The Tambopata Macaw Project was begun in 1989 by Eduardo Nycander (supported by the Wildlife Conservation Society) with the goal of studying the ecology and natural history of large macaws so that this information could be used to help protect thes birds throughout the tropics. The site chosen for this research was on the upper Tambopata River in the center of a huge uninhabited track of pristine tropical lowland forest. The Tambopata Research Center was founded to host this research project. Intense investigations were conducted from 1990 – 1993 under Eduardo’s direction. After this point the research continued at a slower pace as Eduardo’s focus shifted towards creating the ecotourism company Rainforest Expeditions to ensure that the Tambopata Research Center would remain open and active. In November of 1999, I (Don Brightsmith) joined the team and took over the direction and day-to-day operations and direction of the Macaw Project with the blessing and aid of Eduardo.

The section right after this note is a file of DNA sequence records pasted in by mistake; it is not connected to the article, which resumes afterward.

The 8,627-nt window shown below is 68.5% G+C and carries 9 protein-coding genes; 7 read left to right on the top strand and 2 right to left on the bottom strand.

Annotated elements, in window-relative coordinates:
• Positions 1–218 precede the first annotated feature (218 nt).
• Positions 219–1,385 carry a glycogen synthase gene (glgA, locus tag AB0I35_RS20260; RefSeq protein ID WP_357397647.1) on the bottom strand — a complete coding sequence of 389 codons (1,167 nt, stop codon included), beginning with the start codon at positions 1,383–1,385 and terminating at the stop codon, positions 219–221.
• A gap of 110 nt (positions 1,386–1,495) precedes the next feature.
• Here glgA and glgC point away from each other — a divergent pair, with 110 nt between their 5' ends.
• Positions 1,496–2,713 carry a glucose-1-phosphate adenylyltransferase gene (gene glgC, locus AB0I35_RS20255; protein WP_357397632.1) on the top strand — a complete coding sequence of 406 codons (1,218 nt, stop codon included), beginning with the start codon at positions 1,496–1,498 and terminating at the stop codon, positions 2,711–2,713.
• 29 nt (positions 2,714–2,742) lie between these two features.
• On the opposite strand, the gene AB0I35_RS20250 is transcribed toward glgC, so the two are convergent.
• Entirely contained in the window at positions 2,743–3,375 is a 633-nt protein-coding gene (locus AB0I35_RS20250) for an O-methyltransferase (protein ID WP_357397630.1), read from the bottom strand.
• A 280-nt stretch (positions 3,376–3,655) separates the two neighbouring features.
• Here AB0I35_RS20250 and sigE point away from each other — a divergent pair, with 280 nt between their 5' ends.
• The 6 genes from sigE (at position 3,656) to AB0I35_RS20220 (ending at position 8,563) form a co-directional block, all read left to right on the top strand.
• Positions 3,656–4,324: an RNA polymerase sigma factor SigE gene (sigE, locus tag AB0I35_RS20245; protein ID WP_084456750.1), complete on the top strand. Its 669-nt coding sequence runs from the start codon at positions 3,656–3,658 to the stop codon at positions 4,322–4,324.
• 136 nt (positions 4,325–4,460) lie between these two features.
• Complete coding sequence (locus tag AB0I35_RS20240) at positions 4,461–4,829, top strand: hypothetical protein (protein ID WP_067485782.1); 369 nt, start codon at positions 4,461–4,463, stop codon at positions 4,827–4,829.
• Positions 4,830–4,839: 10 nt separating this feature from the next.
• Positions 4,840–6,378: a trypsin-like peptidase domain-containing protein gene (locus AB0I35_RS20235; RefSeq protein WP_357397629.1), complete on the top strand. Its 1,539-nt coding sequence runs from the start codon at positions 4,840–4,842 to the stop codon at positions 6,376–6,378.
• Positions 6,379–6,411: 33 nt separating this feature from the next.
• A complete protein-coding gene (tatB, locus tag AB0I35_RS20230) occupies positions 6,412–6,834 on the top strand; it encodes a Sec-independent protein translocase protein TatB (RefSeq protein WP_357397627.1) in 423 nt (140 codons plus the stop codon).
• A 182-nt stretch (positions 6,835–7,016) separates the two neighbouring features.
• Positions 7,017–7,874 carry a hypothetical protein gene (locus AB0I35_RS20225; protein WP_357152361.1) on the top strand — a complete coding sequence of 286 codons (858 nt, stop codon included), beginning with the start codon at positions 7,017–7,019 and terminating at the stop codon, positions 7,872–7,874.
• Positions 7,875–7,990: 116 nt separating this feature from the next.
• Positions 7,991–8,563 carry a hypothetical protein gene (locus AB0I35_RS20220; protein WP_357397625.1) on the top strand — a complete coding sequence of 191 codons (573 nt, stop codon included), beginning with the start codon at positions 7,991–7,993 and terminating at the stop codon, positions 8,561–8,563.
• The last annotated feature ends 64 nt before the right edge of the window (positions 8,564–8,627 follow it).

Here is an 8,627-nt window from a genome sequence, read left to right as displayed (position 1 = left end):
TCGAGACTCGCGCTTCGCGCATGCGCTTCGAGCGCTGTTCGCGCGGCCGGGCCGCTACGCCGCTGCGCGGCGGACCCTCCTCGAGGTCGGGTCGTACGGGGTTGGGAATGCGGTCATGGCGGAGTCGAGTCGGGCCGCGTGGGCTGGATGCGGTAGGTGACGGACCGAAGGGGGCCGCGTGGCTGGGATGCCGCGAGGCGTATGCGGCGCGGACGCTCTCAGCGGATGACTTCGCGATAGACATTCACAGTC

Since 1999 the project has produced many new publications on a variety of topics and expanded to include studies of parrot biology and clay licks throughout southeastern Peru. Working as a mentor and consultant, I have taken the information learned in southeastern Peru and applied it in many areas of the American tropics and even Indonesia. A major goal of the study now is to provide opportunities for young scientists to run satellite projects under the macaw project umbrella, so that Peru and other parts of Latin America will have a cadre of trained scientists willing and able to tackle the conservation and research problems in the coming decades.